The U.S. Securities and Exchange Commission (SEC) on Monday charged Los Angeles-based entertainment company Impact Theory with conducting an “unregistered offering of crypto asset securities” through non-fungible tokens, or NFTs.
The enforcement action, considered the first by the capital markets watchdog targeting NFTs, is significant in the sense that it determines NFTs now fall under the jurisdiction of the SEC, something that could shake up the entire industry.
“Absent a valid exemption, offerings of securities, in whatever form, must be registered,” Antonia Apps, director of the SEC’s New York Regional Office, said in a statement.
Impact Theory agrees to cease-and-desist order
A non-fungible token is an immutable and unique unit of data stored on the blockchain. NFTs can be used to represent items such as photos, videos, audio, and other types of digital files.
According to the SEC, Impact Theory sold three tiers of NFTs, dubbed Founder’s Keys, between October and December 2021. The items were sold via the OpenSea marketplace. The company encouraged investors to view the purchase as an investment in the business.
The agency says Impact Theory told investors they “would profit from their purchases” if the business succeeded. The company also said it was “trying to build the next Disney” and that the NFTs would deliver “tremendous value.”
Impact Theory sold nearly 14,000 NFTs to hundreds of investors, raising $30 million worth of Ethereum. As a result, the SEC established that the NFTs sold to investors as Founder’s Keys were investment contracts and, therefore, securities.
While Impact Theory did not admit or deny the SEC’s allegations, the company agreed to a cease-and-desist order and a fine of $6.1 million in disgorgement, prejudgment interest, and a civil penalty. It will also refund all affected investors and destroy all Founder’s Keys NFTs.
Today we charged Impact Theory LLC, a media and entertainment company headquartered in Los Angeles, with conducting an unregistered offering of crypto asset securities in the form of purported NFTs. Impact Theory raised approximately $30 million from hundreds of investors.
— U.S. Securities and Exchange Commission (@SECGov) August 28, 2023
In 2020, NFTs emerged as a cultural storefront of the crypto industry, bringing up novel possibilities in the curation and circulation of art. NFTs swayed fascinated endorsements from pop celebrities such as Snoop Dogg, Lindsay Lohan, Grimes, and several others.
Digital artist Beeple sold an NFT for more than $69.3 million two years ago. Twitter founder Jack Dorsey converted his first ever tweet into a non-fungible token and sold it for $2.9 million. Dorsey’s NFT has since plunged to only a few dollars worth, however.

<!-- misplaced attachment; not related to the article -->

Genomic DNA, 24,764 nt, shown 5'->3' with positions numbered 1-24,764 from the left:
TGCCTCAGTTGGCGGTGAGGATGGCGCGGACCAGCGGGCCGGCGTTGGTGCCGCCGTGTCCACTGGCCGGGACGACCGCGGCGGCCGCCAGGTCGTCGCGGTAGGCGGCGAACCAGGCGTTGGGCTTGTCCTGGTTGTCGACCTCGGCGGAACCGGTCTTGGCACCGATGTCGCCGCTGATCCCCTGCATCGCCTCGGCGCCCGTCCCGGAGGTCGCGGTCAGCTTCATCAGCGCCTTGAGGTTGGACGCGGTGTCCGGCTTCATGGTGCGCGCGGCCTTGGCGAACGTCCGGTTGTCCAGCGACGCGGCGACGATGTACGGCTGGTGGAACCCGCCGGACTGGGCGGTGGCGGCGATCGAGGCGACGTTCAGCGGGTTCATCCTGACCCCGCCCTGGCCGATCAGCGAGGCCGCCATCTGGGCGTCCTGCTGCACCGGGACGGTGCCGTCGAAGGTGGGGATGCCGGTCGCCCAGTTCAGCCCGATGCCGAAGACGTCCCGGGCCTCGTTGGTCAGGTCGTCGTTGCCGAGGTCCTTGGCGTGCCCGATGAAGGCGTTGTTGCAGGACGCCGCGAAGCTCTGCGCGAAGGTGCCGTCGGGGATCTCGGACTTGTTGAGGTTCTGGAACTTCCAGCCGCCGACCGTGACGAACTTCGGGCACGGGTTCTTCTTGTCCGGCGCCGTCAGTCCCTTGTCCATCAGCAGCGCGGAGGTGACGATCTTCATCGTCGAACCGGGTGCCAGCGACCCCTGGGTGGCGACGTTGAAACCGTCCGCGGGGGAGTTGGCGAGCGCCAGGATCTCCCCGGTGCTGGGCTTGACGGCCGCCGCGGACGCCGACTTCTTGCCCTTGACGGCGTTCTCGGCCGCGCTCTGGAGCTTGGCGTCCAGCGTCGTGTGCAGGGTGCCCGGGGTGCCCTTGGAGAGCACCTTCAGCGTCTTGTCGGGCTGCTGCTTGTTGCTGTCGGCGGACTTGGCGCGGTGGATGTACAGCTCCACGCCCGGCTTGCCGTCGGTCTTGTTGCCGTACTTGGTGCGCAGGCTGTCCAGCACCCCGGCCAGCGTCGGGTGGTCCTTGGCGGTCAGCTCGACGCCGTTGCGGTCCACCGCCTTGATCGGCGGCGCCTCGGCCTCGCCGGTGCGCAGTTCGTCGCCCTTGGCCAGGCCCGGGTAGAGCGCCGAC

Divisions in SEC
The SEC’s decision to classify the Impact Theory NFTs as securities was not unanimous. Two commissioners, Hester Peirce and Mark Uyeda, dissented.
In a separate statement, the duo said they disagreed with the application of the Howey Test, a U.S. Supreme Court precedent that creates a framework for classifying securities, and that the NFTs did not represent shares in a company or generate any type of dividend.
“The Commission should have grappled with these questions long ago and offered guidance when NFTs first started proliferating,” the Commissioners wrote.
“The handful of company and purchaser statements cited by the order are not the kinds of promises that form an investment contract. We do not routinely bring enforcement actions against people that sell watches, paintings, or collectibles.”
There have always been questions about how regulators in the U.S. would characterize NFTs as well as the jurisdiction under which they fall.
Prior to the SEC action, a lawsuit against Dapper Labs by a group of NFT collectors remained the highest-profile case to tackle the issue, Fortune reported. The applicants alleged that the crypto firm earned millions of dollars by selling unregistered securities.
Dapper Labs wants the case dismissed for lack of merit, but a judge ruled in February that it could move forward, saying it was plausible that NFTs could qualify as securities.
According to Bloomberg, a Dapper spokesperson argued that “courts have repeatedly found that consumer goods, including art and collectibles like basketball cards, are not securities under federal law.”
After threatening Bored Apes creator Yuga Labs with a lawsuit for selling unregistered securities in October last year, it remains to be seen whether the SEC will use the Impact Theory precedent to bring court charges against NFT creators in the United States.